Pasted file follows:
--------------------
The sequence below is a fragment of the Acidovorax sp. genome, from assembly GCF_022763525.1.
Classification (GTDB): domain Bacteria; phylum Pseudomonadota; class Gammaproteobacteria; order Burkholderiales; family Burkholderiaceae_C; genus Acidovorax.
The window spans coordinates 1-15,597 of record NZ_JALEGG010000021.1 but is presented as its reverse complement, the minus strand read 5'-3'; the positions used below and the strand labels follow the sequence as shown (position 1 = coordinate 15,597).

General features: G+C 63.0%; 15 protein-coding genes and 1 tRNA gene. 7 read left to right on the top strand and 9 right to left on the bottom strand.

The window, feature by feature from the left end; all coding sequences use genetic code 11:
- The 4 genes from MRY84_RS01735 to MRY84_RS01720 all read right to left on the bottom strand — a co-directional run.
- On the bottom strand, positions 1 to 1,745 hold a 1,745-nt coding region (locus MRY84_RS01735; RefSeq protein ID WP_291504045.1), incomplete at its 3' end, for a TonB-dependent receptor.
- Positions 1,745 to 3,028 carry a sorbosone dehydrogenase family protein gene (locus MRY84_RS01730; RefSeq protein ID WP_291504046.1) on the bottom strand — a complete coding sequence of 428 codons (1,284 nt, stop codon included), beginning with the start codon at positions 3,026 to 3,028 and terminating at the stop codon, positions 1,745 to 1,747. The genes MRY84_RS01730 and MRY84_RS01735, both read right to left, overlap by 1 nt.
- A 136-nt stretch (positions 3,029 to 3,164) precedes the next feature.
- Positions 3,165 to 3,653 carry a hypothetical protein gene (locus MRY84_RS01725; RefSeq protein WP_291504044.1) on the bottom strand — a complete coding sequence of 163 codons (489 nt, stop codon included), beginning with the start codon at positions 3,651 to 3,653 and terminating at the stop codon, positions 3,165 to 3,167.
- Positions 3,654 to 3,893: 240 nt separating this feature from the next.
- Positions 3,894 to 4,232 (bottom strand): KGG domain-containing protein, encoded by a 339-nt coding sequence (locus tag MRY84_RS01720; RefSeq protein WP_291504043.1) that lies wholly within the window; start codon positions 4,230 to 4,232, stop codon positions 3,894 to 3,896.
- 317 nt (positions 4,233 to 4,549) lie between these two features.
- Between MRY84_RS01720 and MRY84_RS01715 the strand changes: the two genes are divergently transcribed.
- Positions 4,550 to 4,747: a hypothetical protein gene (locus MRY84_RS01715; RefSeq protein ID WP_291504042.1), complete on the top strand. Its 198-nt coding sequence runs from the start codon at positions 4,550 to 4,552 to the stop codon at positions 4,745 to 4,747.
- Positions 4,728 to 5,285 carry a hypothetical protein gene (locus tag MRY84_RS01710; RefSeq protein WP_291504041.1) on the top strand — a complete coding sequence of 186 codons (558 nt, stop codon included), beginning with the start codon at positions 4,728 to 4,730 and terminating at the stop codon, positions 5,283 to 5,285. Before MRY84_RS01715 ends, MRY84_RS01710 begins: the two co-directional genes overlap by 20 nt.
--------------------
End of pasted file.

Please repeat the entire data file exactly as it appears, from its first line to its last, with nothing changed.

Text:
The sequence below is a fragment of the Acidovorax sp. genome, from assembly GCF_022763525.1.
Classification (GTDB): domain Bacteria; phylum Pseudomonadota; class Gammaproteobacteria; order Burkholderiales; family Burkholderiaceae_C; genus Acidovorax.
The window spans coordinates 1-15,597 of record NZ_JALEGG010000021.1 but is presented as its reverse complement, the minus strand read 5'-3'; the positions used below and the strand labels follow the sequence as shown (position 1 = coordinate 15,597).

General features: G+C 63.0%; 15 protein-coding genes and 1 tRNA gene. 7 read left to right on the top strand and 9 right to left on the bottom strand.

The window, feature by feature from the left end; all coding sequences use genetic code 11:
- The 4 genes from MRY84_RS01735 to MRY84_RS01720 all read right to left on the bottom strand — a co-directional run.
- On the bottom strand, positions 1 to 1,745 hold a 1,745-nt coding region (locus MRY84_RS01735; RefSeq protein ID WP_291504045.1), incomplete at its 3' end, for a TonB-dependent receptor.
- Positions 1,745 to 3,028 carry a sorbosone dehydrogenase family protein gene (locus MRY84_RS01730; RefSeq protein ID WP_291504046.1) on the bottom strand — a complete coding sequence of 428 codons (1,284 nt, stop codon included), beginning with the start codon at positions 3,026 to 3,028 and terminating at the stop codon, positions 1,745 to 1,747. The genes MRY84_RS01730 and MRY84_RS01735, both read right to left, overlap by 1 nt.
- A 136-nt stretch (positions 3,029 to 3,164) precedes the next feature.
- Positions 3,165 to 3,653 carry a hypothetical protein gene (locus MRY84_RS01725; RefSeq protein WP_291504044.1) on the bottom strand — a complete coding sequence of 163 codons (489 nt, stop codon included), beginning with the start codon at positions 3,651 to 3,653 and terminating at the stop codon, positions 3,165 to 3,167.
- Positions 3,654 to 3,893: 240 nt separating this feature from the next.
- Positions 3,894 to 4,232 (bottom strand): KGG domain-containing protein, encoded by a 339-nt coding sequence (locus tag MRY84_RS01720; RefSeq protein WP_291504043.1) that lies wholly within the window; start codon positions 4,230 to 4,232, stop codon positions 3,894 to 3,896.
- 317 nt (positions 4,233 to 4,549) lie between these two features.
- Between MRY84_RS01720 and MRY84_RS01715 the strand changes: the two genes are divergently transcribed.
- Positions 4,550 to 4,747: a hypothetical protein gene (locus MRY84_RS01715; RefSeq protein ID WP_291504042.1), complete on the top strand. Its 198-nt coding sequence runs from the start codon at positions 4,550 to 4,552 to the stop codon at positions 4,745 to 4,747.
- Positions 4,728 to 5,285 carry a hypothetical protein gene (locus tag MRY84_RS01710; RefSeq protein WP_291504041.1) on the top strand — a complete coding sequence of 186 codons (558 nt, stop codon included), beginning with the start codon at positions 4,728 to 4,730 and terminating at the stop codon, positions 5,283 to 5,285. Before MRY84_RS01715 ends, MRY84_RS01710 begins: the two co-directional genes overlap by 20 nt.